Maybe it’s because they are able to claim superiority to rich folks because they preach rich folks are chickens and weak. So they have a coin they value as the most important for a person to have is the ability to fight and be tough, but they are not able to wake up and go to work, which takes willpower strength. They are also extremely insecure and jealous people and are known to be vindictive to one another in the most childish ways. Like calling methadone clinics to turn in other people for selling their doses while they are also selling their own. They usually do stuff like this when someone else has something good happen to them.

        So maybe when poor people try to manipulate their internal worth so they can feel superior is how these bad personalities develop. And once they start developing many of their community perpetuate the actions with their own similar action.

        Like

        • Most crime, I think, is borne of desperation or ignorance. Most of the people who get caught in desperate circumstances aren’t well educated. Throw in drug addiction or abusive parents, and you have a recipe for the people you’re discussing. Unfortunately, genetics also has a role, making some people more innately predisposed to fall into these circumstances.

          Yet, some people do manage to climb out of it. I know people who started out dirt poor with alcoholic or other drug addicted parents, who manged to eventually get through school and get a professional job. But their climb was much steeper than mine or anyone else raised in a relatively wholesome environment. It seems like public policy should look for ways to increase the number of people who can succeed at that climb.

          Like

          • taurisstar69 says:

            Of course that’s a reality in the poorest communities. There are amazing people who can have abusive alcoholic and drug addicted parents, have no food in the pantries, trash strewn across the floors and grow up as kind caring self-sufficient people. Poor communities have thousands of these people and for the most part are more numerous than the scum bags. The scumbags are in the rich communities as well and they may look successful because of income they have many similar issues that are in the poor’s bad apples. Though it seems the volatile easily offended macho bravado is mostly embedded in the lowest income brackets.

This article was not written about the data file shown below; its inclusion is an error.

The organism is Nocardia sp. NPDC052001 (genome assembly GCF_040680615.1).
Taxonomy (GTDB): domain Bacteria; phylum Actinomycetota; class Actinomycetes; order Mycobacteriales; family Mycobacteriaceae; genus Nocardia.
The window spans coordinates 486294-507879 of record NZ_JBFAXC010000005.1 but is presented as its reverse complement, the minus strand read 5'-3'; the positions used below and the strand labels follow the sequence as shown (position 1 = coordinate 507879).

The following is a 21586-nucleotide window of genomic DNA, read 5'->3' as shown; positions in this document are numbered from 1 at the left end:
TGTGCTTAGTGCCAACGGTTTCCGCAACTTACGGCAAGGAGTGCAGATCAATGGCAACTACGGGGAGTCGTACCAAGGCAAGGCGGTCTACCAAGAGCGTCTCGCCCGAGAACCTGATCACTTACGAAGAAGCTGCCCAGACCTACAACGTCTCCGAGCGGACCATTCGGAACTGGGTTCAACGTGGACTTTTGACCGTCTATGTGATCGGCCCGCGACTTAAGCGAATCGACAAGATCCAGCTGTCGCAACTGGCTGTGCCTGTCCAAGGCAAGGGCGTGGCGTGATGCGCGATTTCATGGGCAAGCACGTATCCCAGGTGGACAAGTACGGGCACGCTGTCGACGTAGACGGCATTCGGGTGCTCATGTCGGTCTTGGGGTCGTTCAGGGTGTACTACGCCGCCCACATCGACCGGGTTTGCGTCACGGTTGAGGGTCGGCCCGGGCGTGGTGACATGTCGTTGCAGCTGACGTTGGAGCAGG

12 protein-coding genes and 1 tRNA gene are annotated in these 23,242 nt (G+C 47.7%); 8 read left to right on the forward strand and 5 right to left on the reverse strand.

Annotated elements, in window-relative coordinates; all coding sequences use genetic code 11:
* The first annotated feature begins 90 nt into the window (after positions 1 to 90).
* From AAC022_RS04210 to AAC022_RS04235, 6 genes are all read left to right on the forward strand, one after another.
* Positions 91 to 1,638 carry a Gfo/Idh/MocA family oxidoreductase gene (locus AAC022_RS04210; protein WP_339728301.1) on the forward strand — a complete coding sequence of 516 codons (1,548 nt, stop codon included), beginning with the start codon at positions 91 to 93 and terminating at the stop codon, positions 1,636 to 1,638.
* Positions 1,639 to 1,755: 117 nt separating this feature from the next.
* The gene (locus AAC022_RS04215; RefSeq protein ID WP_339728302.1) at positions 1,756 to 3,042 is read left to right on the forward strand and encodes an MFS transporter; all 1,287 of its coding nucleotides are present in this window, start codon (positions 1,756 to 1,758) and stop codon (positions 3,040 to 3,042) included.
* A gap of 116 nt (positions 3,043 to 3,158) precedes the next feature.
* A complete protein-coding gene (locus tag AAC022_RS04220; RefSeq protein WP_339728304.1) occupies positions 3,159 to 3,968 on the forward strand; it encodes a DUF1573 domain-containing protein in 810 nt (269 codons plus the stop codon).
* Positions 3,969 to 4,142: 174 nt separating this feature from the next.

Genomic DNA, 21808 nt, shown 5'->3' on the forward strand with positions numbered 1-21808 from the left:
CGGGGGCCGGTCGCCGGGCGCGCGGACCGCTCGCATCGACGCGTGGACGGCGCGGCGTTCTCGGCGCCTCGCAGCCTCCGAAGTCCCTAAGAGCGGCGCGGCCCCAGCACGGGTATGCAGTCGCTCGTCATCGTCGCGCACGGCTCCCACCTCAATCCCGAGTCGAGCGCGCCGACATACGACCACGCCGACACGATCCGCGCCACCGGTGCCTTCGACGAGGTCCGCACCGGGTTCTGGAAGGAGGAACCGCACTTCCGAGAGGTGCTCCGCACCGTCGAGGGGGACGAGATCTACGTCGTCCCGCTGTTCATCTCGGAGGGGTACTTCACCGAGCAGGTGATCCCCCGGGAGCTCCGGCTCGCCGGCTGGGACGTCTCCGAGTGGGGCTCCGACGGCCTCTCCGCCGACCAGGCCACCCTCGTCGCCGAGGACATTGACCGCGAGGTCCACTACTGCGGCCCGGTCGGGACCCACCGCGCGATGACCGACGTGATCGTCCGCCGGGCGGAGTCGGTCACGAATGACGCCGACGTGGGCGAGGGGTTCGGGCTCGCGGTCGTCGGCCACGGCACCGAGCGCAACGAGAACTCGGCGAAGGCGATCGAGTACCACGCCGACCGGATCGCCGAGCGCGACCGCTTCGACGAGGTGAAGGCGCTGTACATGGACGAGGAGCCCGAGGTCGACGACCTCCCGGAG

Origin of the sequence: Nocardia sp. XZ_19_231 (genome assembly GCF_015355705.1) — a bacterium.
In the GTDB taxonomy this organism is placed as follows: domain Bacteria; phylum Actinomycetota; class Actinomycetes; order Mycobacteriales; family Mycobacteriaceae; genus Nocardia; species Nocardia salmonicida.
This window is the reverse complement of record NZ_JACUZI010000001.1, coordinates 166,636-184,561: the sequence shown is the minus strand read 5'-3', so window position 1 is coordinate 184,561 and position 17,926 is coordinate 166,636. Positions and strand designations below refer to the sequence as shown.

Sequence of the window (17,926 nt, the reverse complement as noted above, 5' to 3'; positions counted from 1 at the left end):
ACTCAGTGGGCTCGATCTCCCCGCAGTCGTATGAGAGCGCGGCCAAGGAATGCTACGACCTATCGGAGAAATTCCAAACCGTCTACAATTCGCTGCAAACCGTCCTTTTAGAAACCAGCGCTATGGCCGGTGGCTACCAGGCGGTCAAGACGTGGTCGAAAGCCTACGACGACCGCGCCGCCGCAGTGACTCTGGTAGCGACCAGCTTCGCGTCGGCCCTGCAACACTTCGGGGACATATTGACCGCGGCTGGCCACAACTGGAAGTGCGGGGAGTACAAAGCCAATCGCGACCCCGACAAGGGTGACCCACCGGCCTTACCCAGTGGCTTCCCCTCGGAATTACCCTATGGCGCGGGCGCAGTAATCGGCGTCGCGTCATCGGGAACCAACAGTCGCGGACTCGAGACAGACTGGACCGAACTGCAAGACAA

Like

        • White trash here –

          The reason we untrustworthy tough guys are always showing how tough we are is that fear is really the only way I know to get respect out of high class folks. Working hard doesn’t do anything at all for respect, btw. If anything, the tail end of an 80 hour work week is the worst because you will have bloodshot eyes and you will look like crap. You will not have showered enough, your hair will be a mess and you will generally look stoned. You will get pulled over and searched – ask me how I know.

          Hard work also does nothing to reduce the suspicion of real people. Staying on the right side of the law is also not helpful on either the respect or suspicion ledgers.

          I’m sure it’s worse for black people.

          That said, I truly believe we need to understand why other people fear and hate us. I’m willing to admit there are lots of reasons for nice middle class folks to fear and hate white trash. Are you willing to admit there are reasons for BLM activists and trashy Trump supporters to hate you?

          Like

  4. s7hummel says:

    Michael. and may we, however, abandon this cruel world and come back to the beauty of the Universe. and here we have such a problem … finally (this) man wrote quite reasonably (partly!). or maybe i’m wrong?
    ………….
    and that our biases towards simplicity, elegance and more unification is completely wrongheaded and has nothing to do with our physical Universe. In science, as in all things, we cannot afford to be driven by our own preconceptions of how things ought to be. Rather, we owe ourselves to view the Universe exactly as it is, and to listen to the story it tells us about itself.

    Liked by 1 person

    • I agree. In some ways, I think classic physics might have made us overconfident. Newton’s laws were so simple and elegant, and it seemed right and proper that everything must eventually be reduced to similar simple and elegant conceptions. The problem is that Newton’s laws eventually fell to Einstein, whose conceptions are much more complicated. And quantum physics just poured gasoline on the fire. Scientific discoveries seem to keep complicating rather than simplifying things.

      Just in case anyone is wondering what we’re talking about:
      View story at Medium.com

      Liked by 2 people

  5. s7hummel says:

    beautiful. only that it was maybe even better if it was 120 words. so maybe something more about that. and the best in the form of micro essay, but this is above 149 words! know. probably you don’t have time to deal with such stupidities? anyway after my stubbornness you can see why Poles managed to lead to the collapse of Great Britain!

    Like

    • Stan, not sure what else I can say in agreement with Siegel’s views. If you need verbiage, you might be better suited getting it from his post.